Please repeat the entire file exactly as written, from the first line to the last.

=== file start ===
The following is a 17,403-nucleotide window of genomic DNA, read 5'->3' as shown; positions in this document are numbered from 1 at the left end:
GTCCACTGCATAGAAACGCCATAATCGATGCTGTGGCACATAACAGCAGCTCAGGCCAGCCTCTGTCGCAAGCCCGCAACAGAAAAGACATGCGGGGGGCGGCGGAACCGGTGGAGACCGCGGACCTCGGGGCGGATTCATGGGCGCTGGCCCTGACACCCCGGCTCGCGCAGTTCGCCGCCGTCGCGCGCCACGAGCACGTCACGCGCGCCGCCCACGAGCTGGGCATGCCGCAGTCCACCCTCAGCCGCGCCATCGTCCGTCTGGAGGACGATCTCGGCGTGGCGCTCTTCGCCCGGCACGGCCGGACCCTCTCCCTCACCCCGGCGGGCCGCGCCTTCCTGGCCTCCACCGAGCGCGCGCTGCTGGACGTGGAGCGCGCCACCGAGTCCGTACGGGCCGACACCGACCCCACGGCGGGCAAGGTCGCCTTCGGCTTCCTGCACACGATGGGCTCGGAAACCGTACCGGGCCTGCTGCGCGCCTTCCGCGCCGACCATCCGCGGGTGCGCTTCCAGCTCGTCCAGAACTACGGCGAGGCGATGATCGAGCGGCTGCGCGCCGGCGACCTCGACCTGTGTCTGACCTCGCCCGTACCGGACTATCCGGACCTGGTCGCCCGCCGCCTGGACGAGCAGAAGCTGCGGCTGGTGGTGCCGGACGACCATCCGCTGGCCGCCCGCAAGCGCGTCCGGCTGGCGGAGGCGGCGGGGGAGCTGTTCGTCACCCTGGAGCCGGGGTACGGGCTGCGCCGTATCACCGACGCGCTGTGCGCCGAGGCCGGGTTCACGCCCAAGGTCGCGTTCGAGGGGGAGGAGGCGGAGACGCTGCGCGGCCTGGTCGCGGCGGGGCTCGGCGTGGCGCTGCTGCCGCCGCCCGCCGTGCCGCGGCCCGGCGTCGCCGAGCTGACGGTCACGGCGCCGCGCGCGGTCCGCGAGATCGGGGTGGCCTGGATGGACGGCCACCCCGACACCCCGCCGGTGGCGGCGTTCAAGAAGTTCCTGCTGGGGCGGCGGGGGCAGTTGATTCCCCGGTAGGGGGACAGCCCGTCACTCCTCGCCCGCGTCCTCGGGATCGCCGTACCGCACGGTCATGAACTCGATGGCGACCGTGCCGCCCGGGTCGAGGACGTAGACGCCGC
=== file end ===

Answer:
The following is a 17,403-nucleotide window of genomic DNA, read 5'->3' as shown; positions in this document are numbered from 1 at the left end:
GTCCACTGCATAGAAACGCCATAATCGATGCTGTGGCACATAACAGCAGCTCAGGCCAGCCTCTGTCGCAAGCCCGCAACAGAAAAGACATGCGGGGGGCGGCGGAACCGGTGGAGACCGCGGACCTCGGGGCGGATTCATGGGCGCTGGCCCTGACACCCCGGCTCGCGCAGTTCGCCGCCGTCGCGCGCCACGAGCACGTCACGCGCGCCGCCCACGAGCTGGGCATGCCGCAGTCCACCCTCAGCCGCGCCATCGTCCGTCTGGAGGACGATCTCGGCGTGGCGCTCTTCGCCCGGCACGGCCGGACCCTCTCCCTCACCCCGGCGGGCCGCGCCTTCCTGGCCTCCACCGAGCGCGCGCTGCTGGACGTGGAGCGCGCCACCGAGTCCGTACGGGCCGACACCGACCCCACGGCGGGCAAGGTCGCCTTCGGCTTCCTGCACACGATGGGCTCGGAAACCGTACCGGGCCTGCTGCGCGCCTTCCGCGCCGACCATCCGCGGGTGCGCTTCCAGCTCGTCCAGAACTACGGCGAGGCGATGATCGAGCGGCTGCGCGCCGGCGACCTCGACCTGTGTCTGACCTCGCCCGTACCGGACTATCCGGACCTGGTCGCCCGCCGCCTGGACGAGCAGAAGCTGCGGCTGGTGGTGCCGGACGACCATCCGCTGGCCGCCCGCAAGCGCGTCCGGCTGGCGGAGGCGGCGGGGGAGCTGTTCGTCACCCTGGAGCCGGGGTACGGGCTGCGCCGTATCACCGACGCGCTGTGCGCCGAGGCCGGGTTCACGCCCAAGGTCGCGTTCGAGGGGGAGGAGGCGGAGACGCTGCGCGGCCTGGTCGCGGCGGGGCTCGGCGTGGCGCTGCTGCCGCCGCCCGCCGTGCCGCGGCCCGGCGTCGCCGAGCTGACGGTCACGGCGCCGCGCGCGGTCCGCGAGATCGGGGTGGCCTGGATGGACGGCCACCCCGACACCCCGCCGGTGGCGGCGTTCAAGAAGTTCCTGCTGGGGCGGCGGGGGCAGTTGATTCCCCGGTAGGGGGACAGCCCGTCACTCCTCGCCCGCGTCCTCGGGATCGCCGTACCGCACGGTCATGAACTCGATGGCGACCGTGCCGCCCGGGTCGAGGACGTAGACGCCGC